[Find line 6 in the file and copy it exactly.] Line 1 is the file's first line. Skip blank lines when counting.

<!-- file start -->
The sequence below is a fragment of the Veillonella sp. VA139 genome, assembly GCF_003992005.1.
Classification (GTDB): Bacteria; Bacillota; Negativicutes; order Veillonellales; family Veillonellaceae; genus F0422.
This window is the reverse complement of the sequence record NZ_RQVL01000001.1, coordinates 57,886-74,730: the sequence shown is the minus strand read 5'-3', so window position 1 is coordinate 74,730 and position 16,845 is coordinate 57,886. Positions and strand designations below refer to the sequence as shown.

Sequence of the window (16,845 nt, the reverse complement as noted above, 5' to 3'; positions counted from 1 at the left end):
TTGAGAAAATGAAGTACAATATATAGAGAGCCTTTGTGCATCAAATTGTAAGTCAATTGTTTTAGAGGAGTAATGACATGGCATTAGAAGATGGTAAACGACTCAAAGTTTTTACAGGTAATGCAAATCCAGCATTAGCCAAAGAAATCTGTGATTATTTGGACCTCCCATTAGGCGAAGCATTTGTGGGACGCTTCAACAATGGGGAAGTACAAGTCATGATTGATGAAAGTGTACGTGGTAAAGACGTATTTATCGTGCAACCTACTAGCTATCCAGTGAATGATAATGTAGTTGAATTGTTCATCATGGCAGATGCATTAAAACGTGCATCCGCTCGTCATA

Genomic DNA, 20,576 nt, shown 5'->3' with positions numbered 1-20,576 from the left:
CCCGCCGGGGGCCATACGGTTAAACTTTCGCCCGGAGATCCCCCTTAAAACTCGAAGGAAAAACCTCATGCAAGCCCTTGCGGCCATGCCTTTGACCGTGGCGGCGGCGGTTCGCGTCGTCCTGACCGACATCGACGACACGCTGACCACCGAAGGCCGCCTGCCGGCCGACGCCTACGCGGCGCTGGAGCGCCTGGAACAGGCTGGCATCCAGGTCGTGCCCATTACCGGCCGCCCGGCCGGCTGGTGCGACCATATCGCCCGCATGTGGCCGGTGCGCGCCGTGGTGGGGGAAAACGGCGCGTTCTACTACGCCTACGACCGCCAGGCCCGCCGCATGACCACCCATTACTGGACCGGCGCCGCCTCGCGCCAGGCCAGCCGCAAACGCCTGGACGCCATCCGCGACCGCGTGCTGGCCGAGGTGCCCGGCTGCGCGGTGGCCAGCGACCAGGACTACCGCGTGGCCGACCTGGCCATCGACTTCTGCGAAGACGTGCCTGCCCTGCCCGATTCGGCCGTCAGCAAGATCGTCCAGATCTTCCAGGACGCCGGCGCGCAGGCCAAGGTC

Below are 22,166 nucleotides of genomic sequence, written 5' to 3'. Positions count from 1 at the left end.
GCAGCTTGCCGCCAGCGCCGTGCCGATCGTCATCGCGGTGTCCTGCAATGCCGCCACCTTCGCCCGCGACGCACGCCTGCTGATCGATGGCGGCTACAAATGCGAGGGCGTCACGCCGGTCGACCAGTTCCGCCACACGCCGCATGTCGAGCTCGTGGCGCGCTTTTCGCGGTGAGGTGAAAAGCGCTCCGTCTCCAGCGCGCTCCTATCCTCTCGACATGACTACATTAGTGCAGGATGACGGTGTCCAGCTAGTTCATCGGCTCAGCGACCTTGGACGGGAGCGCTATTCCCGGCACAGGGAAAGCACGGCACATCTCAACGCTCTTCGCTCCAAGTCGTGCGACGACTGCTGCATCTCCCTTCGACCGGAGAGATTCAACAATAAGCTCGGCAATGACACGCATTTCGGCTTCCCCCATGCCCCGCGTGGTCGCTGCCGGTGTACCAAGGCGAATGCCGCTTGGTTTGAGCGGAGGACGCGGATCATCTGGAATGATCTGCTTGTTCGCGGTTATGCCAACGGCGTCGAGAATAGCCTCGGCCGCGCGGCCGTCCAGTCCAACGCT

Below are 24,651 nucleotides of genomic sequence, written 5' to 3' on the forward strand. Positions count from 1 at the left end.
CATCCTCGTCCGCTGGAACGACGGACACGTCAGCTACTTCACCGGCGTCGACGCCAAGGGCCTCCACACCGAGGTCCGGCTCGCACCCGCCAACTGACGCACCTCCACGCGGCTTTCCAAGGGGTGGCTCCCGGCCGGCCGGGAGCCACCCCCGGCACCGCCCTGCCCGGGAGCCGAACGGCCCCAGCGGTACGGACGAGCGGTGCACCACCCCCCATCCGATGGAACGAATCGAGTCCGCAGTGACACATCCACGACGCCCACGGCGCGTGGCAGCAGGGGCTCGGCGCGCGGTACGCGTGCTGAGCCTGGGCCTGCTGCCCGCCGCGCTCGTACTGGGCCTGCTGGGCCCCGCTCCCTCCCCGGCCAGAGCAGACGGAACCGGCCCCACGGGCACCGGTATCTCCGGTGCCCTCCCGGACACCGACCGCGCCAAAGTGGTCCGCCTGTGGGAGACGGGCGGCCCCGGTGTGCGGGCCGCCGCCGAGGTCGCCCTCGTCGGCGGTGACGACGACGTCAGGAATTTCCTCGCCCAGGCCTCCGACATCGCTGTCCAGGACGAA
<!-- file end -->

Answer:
Genomic DNA, 20,576 nt, shown 5'->3' with positions numbered 1-20,576 from the left: